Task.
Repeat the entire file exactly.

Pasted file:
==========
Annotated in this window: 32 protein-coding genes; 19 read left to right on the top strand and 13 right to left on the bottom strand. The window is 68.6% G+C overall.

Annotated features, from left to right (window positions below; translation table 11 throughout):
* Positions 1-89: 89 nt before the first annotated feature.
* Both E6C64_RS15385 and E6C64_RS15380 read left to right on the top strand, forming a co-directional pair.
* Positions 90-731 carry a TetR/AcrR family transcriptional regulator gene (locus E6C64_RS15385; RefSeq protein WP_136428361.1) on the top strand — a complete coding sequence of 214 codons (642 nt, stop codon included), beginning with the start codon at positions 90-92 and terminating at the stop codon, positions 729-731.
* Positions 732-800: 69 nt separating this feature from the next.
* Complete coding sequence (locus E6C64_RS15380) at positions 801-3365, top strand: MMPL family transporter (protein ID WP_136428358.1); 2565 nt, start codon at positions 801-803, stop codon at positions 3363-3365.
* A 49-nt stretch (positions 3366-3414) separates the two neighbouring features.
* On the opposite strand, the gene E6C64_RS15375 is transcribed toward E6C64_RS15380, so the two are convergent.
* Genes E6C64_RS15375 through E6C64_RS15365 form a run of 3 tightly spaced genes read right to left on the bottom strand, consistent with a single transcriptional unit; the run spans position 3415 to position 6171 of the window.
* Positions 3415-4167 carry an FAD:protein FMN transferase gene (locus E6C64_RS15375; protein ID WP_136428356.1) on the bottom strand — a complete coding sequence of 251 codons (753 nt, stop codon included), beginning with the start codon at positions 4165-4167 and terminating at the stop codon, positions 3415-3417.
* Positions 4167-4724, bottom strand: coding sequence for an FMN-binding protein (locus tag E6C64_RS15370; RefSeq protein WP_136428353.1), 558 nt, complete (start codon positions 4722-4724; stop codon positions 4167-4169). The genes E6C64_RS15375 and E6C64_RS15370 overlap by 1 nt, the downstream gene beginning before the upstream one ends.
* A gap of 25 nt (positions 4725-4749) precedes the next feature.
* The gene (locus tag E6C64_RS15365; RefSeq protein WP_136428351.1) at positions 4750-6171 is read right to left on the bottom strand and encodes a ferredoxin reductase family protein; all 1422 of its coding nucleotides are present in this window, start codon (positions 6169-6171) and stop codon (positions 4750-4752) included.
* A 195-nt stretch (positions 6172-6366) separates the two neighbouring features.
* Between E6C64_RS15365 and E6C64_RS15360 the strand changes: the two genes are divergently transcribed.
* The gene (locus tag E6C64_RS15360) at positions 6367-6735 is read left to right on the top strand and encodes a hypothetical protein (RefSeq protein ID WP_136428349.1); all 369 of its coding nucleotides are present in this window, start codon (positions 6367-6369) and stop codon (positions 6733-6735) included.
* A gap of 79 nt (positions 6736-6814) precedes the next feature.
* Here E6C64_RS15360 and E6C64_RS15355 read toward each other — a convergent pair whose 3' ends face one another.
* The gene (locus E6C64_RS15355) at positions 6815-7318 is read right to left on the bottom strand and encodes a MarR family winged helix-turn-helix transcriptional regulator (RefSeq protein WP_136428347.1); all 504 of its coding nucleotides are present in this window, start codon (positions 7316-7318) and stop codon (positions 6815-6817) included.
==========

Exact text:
Annotated in this window: 32 protein-coding genes; 19 read left to right on the top strand and 13 right to left on the bottom strand. The window is 68.6% G+C overall.

Annotated features, from left to right (window positions below; translation table 11 throughout):
* Positions 1-89: 89 nt before the first annotated feature.
* Both E6C64_RS15385 and E6C64_RS15380 read left to right on the top strand, forming a co-directional pair.
* Positions 90-731 carry a TetR/AcrR family transcriptional regulator gene (locus E6C64_RS15385; RefSeq protein WP_136428361.1) on the top strand — a complete coding sequence of 214 codons (642 nt, stop codon included), beginning with the start codon at positions 90-92 and terminating at the stop codon, positions 729-731.
* Positions 732-800: 69 nt separating this feature from the next.
* Complete coding sequence (locus E6C64_RS15380) at positions 801-3365, top strand: MMPL family transporter (protein ID WP_136428358.1); 2565 nt, start codon at positions 801-803, stop codon at positions 3363-3365.
* A 49-nt stretch (positions 3366-3414) separates the two neighbouring features.
* On the opposite strand, the gene E6C64_RS15375 is transcribed toward E6C64_RS15380, so the two are convergent.
* Genes E6C64_RS15375 through E6C64_RS15365 form a run of 3 tightly spaced genes read right to left on the bottom strand, consistent with a single transcriptional unit; the run spans position 3415 to position 6171 of the window.
* Positions 3415-4167 carry an FAD:protein FMN transferase gene (locus E6C64_RS15375; protein ID WP_136428356.1) on the bottom strand — a complete coding sequence of 251 codons (753 nt, stop codon included), beginning with the start codon at positions 4165-4167 and terminating at the stop codon, positions 3415-3417.
* Positions 4167-4724, bottom strand: coding sequence for an FMN-binding protein (locus tag E6C64_RS15370; RefSeq protein WP_136428353.1), 558 nt, complete (start codon positions 4722-4724; stop codon positions 4167-4169). The genes E6C64_RS15375 and E6C64_RS15370 overlap by 1 nt, the downstream gene beginning before the upstream one ends.
* A gap of 25 nt (positions 4725-4749) precedes the next feature.
* The gene (locus tag E6C64_RS15365; RefSeq protein WP_136428351.1) at positions 4750-6171 is read right to left on the bottom strand and encodes a ferredoxin reductase family protein; all 1422 of its coding nucleotides are present in this window, start codon (positions 6169-6171) and stop codon (positions 4750-4752) included.
* A 195-nt stretch (positions 6172-6366) separates the two neighbouring features.
* Between E6C64_RS15365 and E6C64_RS15360 the strand changes: the two genes are divergently transcribed.
* The gene (locus tag E6C64_RS15360) at positions 6367-6735 is read left to right on the top strand and encodes a hypothetical protein (RefSeq protein ID WP_136428349.1); all 369 of its coding nucleotides are present in this window, start codon (positions 6367-6369) and stop codon (positions 6733-6735) included.
* A gap of 79 nt (positions 6736-6814) precedes the next feature.
* Here E6C64_RS15360 and E6C64_RS15355 read toward each other — a convergent pair whose 3' ends face one another.
* The gene (locus E6C64_RS15355) at positions 6815-7318 is read right to left on the bottom strand and encodes a MarR family winged helix-turn-helix transcriptional regulator (RefSeq protein WP_136428347.1); all 504 of its coding nucleotides are present in this window, start codon (positions 7316-7318) and stop codon (positions 6815-6817) included.